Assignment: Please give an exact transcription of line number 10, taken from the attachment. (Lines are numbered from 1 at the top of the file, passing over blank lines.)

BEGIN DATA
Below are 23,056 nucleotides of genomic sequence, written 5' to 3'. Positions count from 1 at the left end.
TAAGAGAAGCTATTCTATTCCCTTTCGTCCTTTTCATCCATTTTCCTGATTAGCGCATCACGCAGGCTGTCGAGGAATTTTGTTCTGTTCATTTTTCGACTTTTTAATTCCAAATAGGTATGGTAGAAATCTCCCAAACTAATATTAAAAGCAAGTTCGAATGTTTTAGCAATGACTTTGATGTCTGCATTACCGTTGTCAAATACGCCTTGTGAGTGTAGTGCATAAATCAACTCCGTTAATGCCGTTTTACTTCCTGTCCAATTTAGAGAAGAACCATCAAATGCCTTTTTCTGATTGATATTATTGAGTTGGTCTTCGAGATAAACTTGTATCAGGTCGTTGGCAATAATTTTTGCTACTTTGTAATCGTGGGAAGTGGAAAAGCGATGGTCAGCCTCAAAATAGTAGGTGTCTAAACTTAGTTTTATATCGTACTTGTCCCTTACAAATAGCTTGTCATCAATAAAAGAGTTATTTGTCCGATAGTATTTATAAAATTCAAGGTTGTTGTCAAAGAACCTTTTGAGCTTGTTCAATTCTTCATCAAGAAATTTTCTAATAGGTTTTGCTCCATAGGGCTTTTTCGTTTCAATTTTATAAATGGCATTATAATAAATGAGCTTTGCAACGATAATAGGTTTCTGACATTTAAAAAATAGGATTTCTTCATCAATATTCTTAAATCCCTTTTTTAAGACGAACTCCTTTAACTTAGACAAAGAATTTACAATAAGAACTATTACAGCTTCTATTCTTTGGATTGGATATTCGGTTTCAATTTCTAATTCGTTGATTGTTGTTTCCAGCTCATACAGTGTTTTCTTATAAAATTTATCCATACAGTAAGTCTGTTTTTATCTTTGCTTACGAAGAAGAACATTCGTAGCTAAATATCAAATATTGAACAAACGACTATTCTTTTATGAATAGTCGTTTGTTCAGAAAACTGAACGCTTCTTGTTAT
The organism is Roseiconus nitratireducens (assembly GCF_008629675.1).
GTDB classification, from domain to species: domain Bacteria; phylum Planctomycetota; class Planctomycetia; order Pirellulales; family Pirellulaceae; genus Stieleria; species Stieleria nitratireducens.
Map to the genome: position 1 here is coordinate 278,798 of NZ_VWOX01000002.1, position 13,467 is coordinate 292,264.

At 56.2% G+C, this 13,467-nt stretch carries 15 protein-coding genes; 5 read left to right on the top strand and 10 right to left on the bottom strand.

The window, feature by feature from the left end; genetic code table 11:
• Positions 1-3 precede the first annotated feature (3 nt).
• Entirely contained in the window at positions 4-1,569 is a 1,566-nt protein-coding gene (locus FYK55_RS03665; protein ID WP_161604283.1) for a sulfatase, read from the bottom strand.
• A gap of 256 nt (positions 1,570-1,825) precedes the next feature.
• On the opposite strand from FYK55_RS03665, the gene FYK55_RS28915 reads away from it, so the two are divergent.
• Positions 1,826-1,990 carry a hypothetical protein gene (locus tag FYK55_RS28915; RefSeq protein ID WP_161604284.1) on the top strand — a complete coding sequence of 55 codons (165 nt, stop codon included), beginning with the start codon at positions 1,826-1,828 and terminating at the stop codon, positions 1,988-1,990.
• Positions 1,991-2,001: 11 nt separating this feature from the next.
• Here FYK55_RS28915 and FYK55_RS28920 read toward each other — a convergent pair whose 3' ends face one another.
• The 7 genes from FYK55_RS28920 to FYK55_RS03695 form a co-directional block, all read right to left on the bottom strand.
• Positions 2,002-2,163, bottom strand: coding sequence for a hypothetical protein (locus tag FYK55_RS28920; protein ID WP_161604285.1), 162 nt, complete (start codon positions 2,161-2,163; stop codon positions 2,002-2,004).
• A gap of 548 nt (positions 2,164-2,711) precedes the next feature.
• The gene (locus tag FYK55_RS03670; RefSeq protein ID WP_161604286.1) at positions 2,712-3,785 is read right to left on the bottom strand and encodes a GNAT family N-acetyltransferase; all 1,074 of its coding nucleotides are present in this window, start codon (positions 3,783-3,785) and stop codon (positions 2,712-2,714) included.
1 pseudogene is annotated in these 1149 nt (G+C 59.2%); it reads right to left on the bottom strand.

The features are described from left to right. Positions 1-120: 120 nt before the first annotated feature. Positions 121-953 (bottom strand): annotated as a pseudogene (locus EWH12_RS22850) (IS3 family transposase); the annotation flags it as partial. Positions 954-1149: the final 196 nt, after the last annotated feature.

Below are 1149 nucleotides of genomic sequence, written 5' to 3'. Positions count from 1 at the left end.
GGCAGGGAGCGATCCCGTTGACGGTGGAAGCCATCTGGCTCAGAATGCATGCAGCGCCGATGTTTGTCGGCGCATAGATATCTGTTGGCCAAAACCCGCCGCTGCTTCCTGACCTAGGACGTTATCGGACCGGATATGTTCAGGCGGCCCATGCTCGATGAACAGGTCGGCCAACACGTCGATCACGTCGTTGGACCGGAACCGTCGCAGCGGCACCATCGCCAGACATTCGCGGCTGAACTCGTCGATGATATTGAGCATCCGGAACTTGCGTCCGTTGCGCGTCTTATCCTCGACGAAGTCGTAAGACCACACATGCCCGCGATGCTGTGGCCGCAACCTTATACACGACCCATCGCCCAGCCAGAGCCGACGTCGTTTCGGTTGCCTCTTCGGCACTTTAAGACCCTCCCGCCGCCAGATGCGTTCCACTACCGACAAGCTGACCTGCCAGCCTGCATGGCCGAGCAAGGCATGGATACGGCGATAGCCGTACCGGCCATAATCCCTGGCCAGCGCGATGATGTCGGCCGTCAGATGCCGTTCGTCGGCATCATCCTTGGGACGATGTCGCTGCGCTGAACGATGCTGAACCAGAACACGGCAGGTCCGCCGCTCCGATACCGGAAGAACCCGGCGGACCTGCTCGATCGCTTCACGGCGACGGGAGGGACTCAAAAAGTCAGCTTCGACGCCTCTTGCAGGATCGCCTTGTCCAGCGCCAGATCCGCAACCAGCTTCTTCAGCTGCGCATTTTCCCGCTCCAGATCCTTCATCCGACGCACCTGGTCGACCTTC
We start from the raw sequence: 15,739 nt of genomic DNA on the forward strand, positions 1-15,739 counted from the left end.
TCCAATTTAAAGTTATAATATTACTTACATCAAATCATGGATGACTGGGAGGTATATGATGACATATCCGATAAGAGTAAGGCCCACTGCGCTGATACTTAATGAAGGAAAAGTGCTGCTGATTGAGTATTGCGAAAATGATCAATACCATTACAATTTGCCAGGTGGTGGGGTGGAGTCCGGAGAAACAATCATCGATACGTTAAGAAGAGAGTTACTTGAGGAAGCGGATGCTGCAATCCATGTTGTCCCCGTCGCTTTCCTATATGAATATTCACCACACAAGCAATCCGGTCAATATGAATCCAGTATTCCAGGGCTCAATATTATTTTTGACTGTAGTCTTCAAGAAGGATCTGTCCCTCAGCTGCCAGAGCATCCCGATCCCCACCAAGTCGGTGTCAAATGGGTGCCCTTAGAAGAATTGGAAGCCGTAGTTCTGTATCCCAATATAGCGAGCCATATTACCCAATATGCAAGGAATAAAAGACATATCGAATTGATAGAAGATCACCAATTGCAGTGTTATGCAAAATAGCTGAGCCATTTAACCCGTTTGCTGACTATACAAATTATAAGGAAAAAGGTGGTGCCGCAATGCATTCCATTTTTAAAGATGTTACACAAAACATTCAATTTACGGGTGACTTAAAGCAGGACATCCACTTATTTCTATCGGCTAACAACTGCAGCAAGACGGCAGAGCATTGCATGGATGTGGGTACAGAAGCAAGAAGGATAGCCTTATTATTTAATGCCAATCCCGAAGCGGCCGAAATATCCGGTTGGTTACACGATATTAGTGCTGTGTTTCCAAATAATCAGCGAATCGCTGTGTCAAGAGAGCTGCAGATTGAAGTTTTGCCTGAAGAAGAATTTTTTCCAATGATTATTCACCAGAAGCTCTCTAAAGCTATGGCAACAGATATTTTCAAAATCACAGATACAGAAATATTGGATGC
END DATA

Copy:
• A gap of 256 nt (positions 1,570-1,825) precedes the next feature.